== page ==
P091 New hiv diagnoses among women in a large teaching hospital


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Abstract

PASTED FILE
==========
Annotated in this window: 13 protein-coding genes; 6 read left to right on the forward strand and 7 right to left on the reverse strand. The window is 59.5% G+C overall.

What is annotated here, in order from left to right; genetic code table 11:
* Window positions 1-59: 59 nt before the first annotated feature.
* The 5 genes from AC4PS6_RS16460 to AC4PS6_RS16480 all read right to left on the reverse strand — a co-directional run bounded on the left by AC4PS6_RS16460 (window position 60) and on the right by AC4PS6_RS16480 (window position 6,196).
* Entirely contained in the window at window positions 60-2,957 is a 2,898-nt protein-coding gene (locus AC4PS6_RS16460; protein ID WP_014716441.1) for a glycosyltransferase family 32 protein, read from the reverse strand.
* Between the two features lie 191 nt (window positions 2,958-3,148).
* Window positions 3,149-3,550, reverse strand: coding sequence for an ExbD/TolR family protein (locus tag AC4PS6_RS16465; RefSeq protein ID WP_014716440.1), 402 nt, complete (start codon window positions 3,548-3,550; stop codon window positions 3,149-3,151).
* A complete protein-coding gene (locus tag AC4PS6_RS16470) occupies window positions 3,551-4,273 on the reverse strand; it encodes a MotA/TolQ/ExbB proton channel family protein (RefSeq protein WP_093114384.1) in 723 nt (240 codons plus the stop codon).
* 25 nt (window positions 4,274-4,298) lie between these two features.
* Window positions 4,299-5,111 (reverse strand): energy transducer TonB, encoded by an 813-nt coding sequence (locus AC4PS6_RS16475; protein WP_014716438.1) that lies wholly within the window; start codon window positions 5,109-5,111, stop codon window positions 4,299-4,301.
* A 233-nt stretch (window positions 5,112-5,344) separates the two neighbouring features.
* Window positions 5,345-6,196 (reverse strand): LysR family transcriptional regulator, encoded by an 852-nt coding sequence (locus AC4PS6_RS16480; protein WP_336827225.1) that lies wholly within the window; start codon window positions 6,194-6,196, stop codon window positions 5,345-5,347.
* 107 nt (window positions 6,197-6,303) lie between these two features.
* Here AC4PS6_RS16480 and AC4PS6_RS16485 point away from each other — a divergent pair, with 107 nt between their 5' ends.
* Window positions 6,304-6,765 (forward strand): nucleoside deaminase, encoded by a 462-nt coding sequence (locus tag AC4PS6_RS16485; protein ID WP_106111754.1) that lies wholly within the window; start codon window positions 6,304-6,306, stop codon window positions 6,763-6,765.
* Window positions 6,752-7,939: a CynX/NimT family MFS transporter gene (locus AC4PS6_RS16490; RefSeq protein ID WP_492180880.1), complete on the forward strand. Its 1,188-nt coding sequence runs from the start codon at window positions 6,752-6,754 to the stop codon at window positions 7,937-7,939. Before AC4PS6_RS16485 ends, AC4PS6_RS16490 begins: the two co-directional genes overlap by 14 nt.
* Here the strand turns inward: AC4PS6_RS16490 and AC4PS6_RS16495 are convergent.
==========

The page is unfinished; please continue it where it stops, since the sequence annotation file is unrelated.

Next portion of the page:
IntroductionIn 2014 there were an estimated 103,700 people living with HIV (PLHIV) in the UK, approximately one third were women. In 2015 there were 965 PLHIV in our cohort, 215 were women. There are few data available on HAART in women, other than in pregnancy. Socio-economic and cultural factors may also affect their ability to access care. Other factors affecting women include contraception, conception and pregnancy.MethodsA retrospective chart analysis was carried out on all new diagnoses among women over a 3-year period, from April 2013 to April 2016. Patients who had previously been diagnosed elsewhere were excluded.ResultsThere were 286 new diagnoses of HIV in this period; 44 (15%) were women. 41% of patients were local, 39% were of African origin. 57% of patients were diagnosed late, having CD4 <350 at diagnosis. 8 patients were pregnant; there were no vertical transmissions. Existing children were tested were possible; no positive diagnoses were made. A number of male partners were diagnosed through partner notification. The majority of patients commenced HAART and reported good adherence.DiscussionWomen make up a significant proportion of PLHIV, though rates in our region are lower than in the rest of the UK. The majority of positive women in the UK are of black African origin, though in our cohort a higher proportion were born locally. Many of these women are diagnosed late, and with no identifiable traditional risk factors. There are a number of important gender-specific factors associated with HIV-positive women and these should not be underappreciated.

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